It feels like when you reach a certain age, suddenly there are things that you should no longer like.
But just because something is, in theory, targeted/marketed toward a certain age group doesn’t mean that once you are no longer part of that demographic that you must immediately cease your attachment to those things.
Some things — like movies, or TV shows or books or music — don’t stop being entertaining once you are no longer the target audience. Sometimes it’s nostalgia that makes it something you enjoy, or sometimes it’s simply just well made and it transcends age.
At the end of the day, we like what we like, and should give zero fucks about what other people think.
That being said, I’m in my 30s and I have always, and will forever, love all things Disney. Some people will say that adults shouldn’t like Disney because it’s made for kids. Some go far enough that they view an adult with a Disney passion as creepy or weird. But, you know what? That’s total bullshit.
Animated and family-oriented entertainment isn’t solely made for children, and to say that adults can’t enjoy it speaks more about your own narrow views of adulthood than anything else. Don’t project your issues onto the rest of us trying to enjoy our lives, please.
Growing up during the Disney Renaissance, Disney is built into my DNA. My mom loves Disney almost as much as I do, so she made sure I saw every movie and then got them all on VHS. We used to get The Disney Store catalog delivered to our house. When I was a teenager, I would go see Disney movies with my friend who was 10 years older than me. I still can’t watch Finding Nemo without thinking of how we used to walk around quoting the movie.
In college, my friends and I would see the newest Disney release at the movie theater across the street from our dorm. The benefit was that we could go at night and avoid the crowds of families. One of my friends and I went to see a midnight showing of the Hannah Montana Movie — even though we were both out of college by that time. We loved it.
The first time I went to Disneyland, I was in my early 20s. I was in college and my roommate and I went for a day. I can assure you I was more excited than just about any little kid in the place. It’s pure magic. And in the subsequent times I’ve been back, even though I’ve gotten older, that magic hasn’t faded at all. In fact, it gets stronger.
I couldn’t think of a better way to celebrate my kiddo turning five than a trip to Disneyland. Truth be told, I really wanted to go too, and I was happy that he was finally old enough to enjoy it and maybe even remember it when he got older. He had a good time, but I’m pretty sure I had more fun and I’m glad we were able to share the experience together.
Now that I’m a mom, people probably think I’m into Disney because of my kid. But anyone who knows me knows he’s into Disney because of me. Whenever a new Disney movies comes on Netflix or Hulu, I make him watch it, often to his dismay. Most of the time though, he grows to love them like I do. During his baths, we love to sing the songs from Mulan and Moana together. And we once watched The Little Mermaid twice a day for about a week and a half because it brings us joy.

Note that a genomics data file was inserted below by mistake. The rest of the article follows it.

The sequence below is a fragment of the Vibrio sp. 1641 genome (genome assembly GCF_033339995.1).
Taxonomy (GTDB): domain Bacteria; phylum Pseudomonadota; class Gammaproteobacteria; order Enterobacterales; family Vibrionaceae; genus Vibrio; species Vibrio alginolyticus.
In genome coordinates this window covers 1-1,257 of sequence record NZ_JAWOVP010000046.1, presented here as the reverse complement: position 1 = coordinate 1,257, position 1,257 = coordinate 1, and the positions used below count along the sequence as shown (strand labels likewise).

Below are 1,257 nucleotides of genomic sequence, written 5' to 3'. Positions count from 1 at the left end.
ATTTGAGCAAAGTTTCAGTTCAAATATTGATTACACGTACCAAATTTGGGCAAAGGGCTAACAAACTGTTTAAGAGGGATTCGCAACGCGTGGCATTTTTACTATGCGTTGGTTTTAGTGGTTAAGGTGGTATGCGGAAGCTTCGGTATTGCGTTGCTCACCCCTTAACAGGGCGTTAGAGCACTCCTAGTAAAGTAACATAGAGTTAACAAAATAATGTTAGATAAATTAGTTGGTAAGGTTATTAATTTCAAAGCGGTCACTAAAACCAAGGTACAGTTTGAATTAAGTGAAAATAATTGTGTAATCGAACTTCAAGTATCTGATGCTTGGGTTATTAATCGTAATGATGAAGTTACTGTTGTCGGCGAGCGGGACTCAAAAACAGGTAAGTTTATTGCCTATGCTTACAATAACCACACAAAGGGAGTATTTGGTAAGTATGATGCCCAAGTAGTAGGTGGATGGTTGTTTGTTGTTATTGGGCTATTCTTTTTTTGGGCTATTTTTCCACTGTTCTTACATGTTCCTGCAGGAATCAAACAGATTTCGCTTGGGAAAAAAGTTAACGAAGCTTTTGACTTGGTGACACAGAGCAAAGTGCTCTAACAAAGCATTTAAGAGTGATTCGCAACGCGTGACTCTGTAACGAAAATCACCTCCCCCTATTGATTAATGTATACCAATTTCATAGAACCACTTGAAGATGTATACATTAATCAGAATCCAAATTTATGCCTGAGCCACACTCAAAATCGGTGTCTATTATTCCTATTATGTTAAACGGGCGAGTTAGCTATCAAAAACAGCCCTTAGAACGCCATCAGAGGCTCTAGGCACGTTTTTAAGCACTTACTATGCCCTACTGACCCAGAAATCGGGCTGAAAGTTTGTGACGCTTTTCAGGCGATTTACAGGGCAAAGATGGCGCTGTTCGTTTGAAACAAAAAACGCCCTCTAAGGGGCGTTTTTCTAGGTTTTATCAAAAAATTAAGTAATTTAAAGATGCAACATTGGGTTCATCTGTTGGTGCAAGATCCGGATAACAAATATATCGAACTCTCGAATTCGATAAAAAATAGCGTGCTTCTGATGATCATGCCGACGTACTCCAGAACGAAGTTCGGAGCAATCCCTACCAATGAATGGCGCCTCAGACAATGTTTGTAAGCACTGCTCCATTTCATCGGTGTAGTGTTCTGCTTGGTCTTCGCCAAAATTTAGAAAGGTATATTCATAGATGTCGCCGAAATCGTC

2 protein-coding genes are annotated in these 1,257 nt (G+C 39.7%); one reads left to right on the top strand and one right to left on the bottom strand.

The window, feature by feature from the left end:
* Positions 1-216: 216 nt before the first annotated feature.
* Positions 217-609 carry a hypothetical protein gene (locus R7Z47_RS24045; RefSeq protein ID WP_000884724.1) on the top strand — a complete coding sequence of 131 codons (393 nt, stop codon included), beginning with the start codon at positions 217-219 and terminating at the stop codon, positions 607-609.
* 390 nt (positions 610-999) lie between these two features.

But even if I weren’t a mom, I can’t imagine I’d be any less obsessed with Disney. I have a collection of Disney princess shirts (Snow White is my favorite, perhaps because she’s so underrated, but Belle is also my favorite because she reads, which was very important to 5-year-old me, who was a voracious reader.) And this past summer, when TOMS did their Disney collaboration, I dropped some of my hard-earned cash for the Snow White alpargatas without hesitation. I proudly wore them to Disneyland for my son’s birthday, but not after doing a complete unboxing on Instagram.
I was really excited about them, okay? Snow White doesn’t get a lot of attention, and she really should.
Here’s another reason why Disney movies aren’t just for kids — the more I’ve watched the films, especially the ones released in the last 10 years or so, I’ve discovered so much nuance in the stories. Of course, they’re mostly hidden by talking rabbits and dancing snowmen, but they’re there.
Take for example, the film Zootopia. The entire movie is social commentary, but only an adult can understand it. When Judy Hopps tells Nick to stop petting the sheep’s hair, I felt seen as a black woman who has her hair touched in the same manner. Thank you, Disney, for tackling microagressions in a relatable way.
The entire theme of The Incredibles 2 focuses around the struggle working moms face. Are we capable of successfully raising our families and saving the world? So many people focus on the whimsy or the princess movies (which aren’t inherently terrible, they’re based on fairy tales, for crying out loud!) that they miss out. Disney movies tackle themes like grief, familial relationships, and finding your place in the world. These themes are universal — you don’t suddenly get “too old” for them. If the opening notes of “The Circle of Life” don’t make the hair on your arms stand up, are you even alive?
So, you can judge me or others adults who love Disney for being childish, but why? Who says adults can’t enjoy a movie with singing mice or rats who can cook? Why do we have to force ourselves into a narrow box of what adults are allowed to enjoy? Adults need time to decompress and watch something that makes them feel good. This world is heavy and exhausting, and we all deserve a break.
And I can’t think of anything that makes me feel as good as a Disney movie, even if they have me sobbing by the end (I’m looking at you Coco.)